Images of Wales
Where's that?? - locate Whitesands Bay on a map of Wales.
Whitesands Bay and Ramsey Island, Pembrokeshire
Photography by John Ball - September 1968
(Images scanned from colour slides taken with
a Kodak Retinette 1b 35mm camera)
Whitesands (in Welsh known as Traeth-mawr) is a west-facing bay to the south of St David's Head. The wide expanse of sand exposed at low tide creates one of the finest surfing beaches on the Welsh coast. It was at Whitesands in the 6th century AD that St Patrick is said to have had the vision of converting the whole of Ireland to Christianity.
Two miles south-west of Whitesands is Ramsey Island, separated from the Pembrokeshire mainland by the trecherous Ramsey Sound. Legends associated with this holy island date back 1,500 years, when a Breton saint named Justinian built a cell there. Craving solitude, Justinian took an axe to the land bridge which at that time joined the island to the mainland, leaving only the rocks now known as the Bitches.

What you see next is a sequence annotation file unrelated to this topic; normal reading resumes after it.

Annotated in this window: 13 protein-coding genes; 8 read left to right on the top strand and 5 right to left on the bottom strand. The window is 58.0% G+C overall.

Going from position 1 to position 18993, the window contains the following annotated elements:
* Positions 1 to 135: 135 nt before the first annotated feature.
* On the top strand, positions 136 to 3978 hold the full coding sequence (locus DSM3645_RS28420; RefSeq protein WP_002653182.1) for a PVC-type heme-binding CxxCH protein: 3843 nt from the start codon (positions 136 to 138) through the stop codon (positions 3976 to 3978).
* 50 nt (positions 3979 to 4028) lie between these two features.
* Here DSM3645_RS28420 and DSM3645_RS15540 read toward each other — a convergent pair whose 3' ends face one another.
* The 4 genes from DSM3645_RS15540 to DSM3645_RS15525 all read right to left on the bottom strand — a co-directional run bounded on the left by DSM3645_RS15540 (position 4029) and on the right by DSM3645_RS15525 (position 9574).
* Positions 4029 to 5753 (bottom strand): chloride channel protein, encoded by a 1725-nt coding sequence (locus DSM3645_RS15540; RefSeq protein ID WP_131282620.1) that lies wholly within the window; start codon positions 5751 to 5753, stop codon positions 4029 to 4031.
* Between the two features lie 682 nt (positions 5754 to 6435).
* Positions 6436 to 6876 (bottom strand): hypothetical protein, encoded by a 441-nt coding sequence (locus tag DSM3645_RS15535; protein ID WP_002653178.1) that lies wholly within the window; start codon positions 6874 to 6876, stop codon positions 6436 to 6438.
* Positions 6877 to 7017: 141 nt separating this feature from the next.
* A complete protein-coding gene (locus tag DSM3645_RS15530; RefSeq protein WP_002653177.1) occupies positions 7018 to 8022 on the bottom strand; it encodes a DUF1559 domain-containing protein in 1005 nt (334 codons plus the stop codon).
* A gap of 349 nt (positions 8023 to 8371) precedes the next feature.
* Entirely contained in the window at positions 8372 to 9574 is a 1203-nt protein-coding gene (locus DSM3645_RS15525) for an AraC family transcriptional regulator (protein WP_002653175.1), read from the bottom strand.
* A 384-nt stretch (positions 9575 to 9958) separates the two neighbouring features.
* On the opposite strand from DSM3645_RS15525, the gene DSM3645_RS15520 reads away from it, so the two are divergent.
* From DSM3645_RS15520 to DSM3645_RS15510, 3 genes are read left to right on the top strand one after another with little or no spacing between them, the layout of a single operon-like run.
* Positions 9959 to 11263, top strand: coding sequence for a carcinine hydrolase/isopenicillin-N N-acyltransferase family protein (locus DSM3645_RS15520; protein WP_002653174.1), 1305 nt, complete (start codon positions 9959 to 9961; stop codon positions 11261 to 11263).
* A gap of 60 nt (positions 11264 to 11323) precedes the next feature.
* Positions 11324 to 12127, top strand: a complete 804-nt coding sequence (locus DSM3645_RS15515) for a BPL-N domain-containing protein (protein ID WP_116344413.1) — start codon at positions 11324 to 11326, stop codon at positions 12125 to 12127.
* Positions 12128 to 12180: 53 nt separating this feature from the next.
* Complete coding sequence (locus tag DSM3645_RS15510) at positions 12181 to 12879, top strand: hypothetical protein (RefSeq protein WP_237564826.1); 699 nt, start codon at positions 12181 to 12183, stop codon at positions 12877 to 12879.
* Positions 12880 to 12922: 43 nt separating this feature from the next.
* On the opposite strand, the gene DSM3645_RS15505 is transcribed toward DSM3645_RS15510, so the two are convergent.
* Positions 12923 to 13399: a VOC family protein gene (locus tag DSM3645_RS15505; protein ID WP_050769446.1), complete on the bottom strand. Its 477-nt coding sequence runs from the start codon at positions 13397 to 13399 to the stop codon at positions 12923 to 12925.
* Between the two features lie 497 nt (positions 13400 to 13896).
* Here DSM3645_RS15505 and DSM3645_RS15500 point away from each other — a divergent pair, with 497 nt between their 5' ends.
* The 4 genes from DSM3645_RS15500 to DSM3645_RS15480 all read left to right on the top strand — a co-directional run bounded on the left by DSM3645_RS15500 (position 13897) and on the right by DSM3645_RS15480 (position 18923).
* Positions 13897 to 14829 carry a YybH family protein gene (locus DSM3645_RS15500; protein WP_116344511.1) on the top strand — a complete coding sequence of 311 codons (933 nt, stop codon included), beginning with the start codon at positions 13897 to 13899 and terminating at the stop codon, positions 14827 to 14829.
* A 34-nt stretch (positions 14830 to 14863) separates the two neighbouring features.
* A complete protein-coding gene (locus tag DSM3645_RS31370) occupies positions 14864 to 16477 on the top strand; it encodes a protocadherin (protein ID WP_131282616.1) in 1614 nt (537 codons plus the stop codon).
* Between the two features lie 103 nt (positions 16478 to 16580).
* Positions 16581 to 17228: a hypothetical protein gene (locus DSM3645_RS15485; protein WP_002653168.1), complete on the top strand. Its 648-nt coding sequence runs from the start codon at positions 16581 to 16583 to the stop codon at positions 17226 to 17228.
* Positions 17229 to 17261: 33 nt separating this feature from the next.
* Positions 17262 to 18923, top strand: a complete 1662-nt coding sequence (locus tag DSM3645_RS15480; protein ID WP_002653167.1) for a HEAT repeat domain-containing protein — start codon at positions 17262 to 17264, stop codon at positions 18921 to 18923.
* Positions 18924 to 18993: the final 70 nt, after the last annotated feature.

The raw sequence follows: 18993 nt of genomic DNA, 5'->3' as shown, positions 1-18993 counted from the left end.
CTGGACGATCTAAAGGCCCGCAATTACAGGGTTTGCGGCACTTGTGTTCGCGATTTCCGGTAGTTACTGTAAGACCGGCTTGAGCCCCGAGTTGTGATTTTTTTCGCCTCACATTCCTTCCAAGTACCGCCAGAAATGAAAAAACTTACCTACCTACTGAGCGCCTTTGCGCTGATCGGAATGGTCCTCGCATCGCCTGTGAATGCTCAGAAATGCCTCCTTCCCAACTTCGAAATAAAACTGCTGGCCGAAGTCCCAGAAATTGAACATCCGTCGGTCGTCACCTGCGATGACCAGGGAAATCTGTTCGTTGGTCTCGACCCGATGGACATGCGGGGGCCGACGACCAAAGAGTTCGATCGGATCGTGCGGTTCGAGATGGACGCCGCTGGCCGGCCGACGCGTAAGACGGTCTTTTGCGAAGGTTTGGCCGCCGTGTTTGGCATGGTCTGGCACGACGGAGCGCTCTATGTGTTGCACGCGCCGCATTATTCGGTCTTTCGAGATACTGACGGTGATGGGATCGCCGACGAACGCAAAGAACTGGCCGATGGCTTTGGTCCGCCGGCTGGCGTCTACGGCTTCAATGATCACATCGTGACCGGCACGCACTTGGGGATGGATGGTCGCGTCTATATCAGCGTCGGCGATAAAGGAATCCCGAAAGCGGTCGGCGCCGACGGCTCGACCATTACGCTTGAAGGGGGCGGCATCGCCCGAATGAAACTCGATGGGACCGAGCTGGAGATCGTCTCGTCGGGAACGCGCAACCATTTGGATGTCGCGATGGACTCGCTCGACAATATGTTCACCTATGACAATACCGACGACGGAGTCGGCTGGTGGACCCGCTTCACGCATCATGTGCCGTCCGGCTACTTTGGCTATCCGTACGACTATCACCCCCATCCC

Above: Ramsey Island seen from the beach at Whitesands Bay.
Ramsey Island, from Porth Lleuog at the northern end of Whitesands Bay. The promontory in the left middle distance is Trwynhwrddyn.
The rugged south-facing cliffs of St David's Head. In the distance, two miles off-shore are the Carreg-trai rocks.
Above: The secluded cove known as Porthmelgan, north of Whitesands Bay.
The hill in the distance is Carn Llidi.
Above and below: West of Carn Llidi, near St David's Head, there is evidence of
Iron Age settlement and this impressive 5000-year-old Neolithic burial chamber.
Above: Ramsey Island from near Porthmelgan.
The two hills which define the outline of the island are Carnllundain (left) and Carnysgubor (right).
Above: Ramsey Island from near St David's Head.
Below: Sunset at Whitesands Bay.